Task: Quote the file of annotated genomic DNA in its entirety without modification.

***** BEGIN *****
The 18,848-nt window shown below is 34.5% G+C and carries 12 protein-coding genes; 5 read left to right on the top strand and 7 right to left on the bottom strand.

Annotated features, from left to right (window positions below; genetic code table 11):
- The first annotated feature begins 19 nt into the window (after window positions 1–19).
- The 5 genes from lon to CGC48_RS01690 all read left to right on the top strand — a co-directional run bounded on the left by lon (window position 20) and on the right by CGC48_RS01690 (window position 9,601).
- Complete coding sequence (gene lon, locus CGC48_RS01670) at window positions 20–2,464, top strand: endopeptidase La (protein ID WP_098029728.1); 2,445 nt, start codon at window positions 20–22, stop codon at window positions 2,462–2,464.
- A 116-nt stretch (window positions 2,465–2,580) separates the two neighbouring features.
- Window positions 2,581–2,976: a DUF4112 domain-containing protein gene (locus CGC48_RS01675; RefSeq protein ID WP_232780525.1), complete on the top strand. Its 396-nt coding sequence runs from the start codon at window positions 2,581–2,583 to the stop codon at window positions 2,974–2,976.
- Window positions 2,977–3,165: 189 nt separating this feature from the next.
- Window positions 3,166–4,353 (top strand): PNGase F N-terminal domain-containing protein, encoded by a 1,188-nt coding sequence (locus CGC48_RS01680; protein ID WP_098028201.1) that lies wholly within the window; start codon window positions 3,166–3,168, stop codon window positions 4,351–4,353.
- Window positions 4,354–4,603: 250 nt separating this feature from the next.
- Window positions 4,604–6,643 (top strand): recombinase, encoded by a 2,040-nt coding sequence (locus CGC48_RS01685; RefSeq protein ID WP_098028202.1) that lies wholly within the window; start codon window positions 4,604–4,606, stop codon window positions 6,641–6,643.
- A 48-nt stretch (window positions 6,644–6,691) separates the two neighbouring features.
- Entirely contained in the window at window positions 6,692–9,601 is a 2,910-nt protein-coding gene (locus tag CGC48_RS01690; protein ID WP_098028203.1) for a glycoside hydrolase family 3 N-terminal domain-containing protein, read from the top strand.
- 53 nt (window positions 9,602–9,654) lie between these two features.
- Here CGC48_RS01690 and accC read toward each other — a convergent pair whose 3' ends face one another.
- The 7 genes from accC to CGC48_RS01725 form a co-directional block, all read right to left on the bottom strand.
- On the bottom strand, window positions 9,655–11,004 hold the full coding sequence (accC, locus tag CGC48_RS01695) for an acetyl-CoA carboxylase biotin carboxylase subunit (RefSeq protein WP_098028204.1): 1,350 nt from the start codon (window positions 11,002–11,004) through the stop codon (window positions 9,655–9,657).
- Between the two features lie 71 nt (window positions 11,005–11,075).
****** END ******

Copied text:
The 18,848-nt window shown below is 34.5% G+C and carries 12 protein-coding genes; 5 read left to right on the top strand and 7 right to left on the bottom strand.

Annotated features, from left to right (window positions below; genetic code table 11):
- The first annotated feature begins 19 nt into the window (after window positions 1–19).
- The 5 genes from lon to CGC48_RS01690 all read left to right on the top strand — a co-directional run bounded on the left by lon (window position 20) and on the right by CGC48_RS01690 (window position 9,601).
- Complete coding sequence (gene lon, locus CGC48_RS01670) at window positions 20–2,464, top strand: endopeptidase La (protein ID WP_098029728.1); 2,445 nt, start codon at window positions 20–22, stop codon at window positions 2,462–2,464.
- A 116-nt stretch (window positions 2,465–2,580) separates the two neighbouring features.
- Window positions 2,581–2,976: a DUF4112 domain-containing protein gene (locus CGC48_RS01675; RefSeq protein ID WP_232780525.1), complete on the top strand. Its 396-nt coding sequence runs from the start codon at window positions 2,581–2,583 to the stop codon at window positions 2,974–2,976.
- Window positions 2,977–3,165: 189 nt separating this feature from the next.
- Window positions 3,166–4,353 (top strand): PNGase F N-terminal domain-containing protein, encoded by a 1,188-nt coding sequence (locus CGC48_RS01680; protein ID WP_098028201.1) that lies wholly within the window; start codon window positions 3,166–3,168, stop codon window positions 4,351–4,353.
- Window positions 4,354–4,603: 250 nt separating this feature from the next.
- Window positions 4,604–6,643 (top strand): recombinase, encoded by a 2,040-nt coding sequence (locus CGC48_RS01685; RefSeq protein ID WP_098028202.1) that lies wholly within the window; start codon window positions 4,604–4,606, stop codon window positions 6,641–6,643.
- A 48-nt stretch (window positions 6,644–6,691) separates the two neighbouring features.
- Entirely contained in the window at window positions 6,692–9,601 is a 2,910-nt protein-coding gene (locus tag CGC48_RS01690; protein ID WP_098028203.1) for a glycoside hydrolase family 3 N-terminal domain-containing protein, read from the top strand.
- 53 nt (window positions 9,602–9,654) lie between these two features.
- Here CGC48_RS01690 and accC read toward each other — a convergent pair whose 3' ends face one another.
- The 7 genes from accC to CGC48_RS01725 form a co-directional block, all read right to left on the bottom strand.
- On the bottom strand, window positions 9,655–11,004 hold the full coding sequence (accC, locus tag CGC48_RS01695) for an acetyl-CoA carboxylase biotin carboxylase subunit (RefSeq protein WP_098028204.1): 1,350 nt from the start codon (window positions 11,002–11,004) through the stop codon (window positions 9,655–9,657).
- Between the two features lie 71 nt (window positions 11,005–11,075).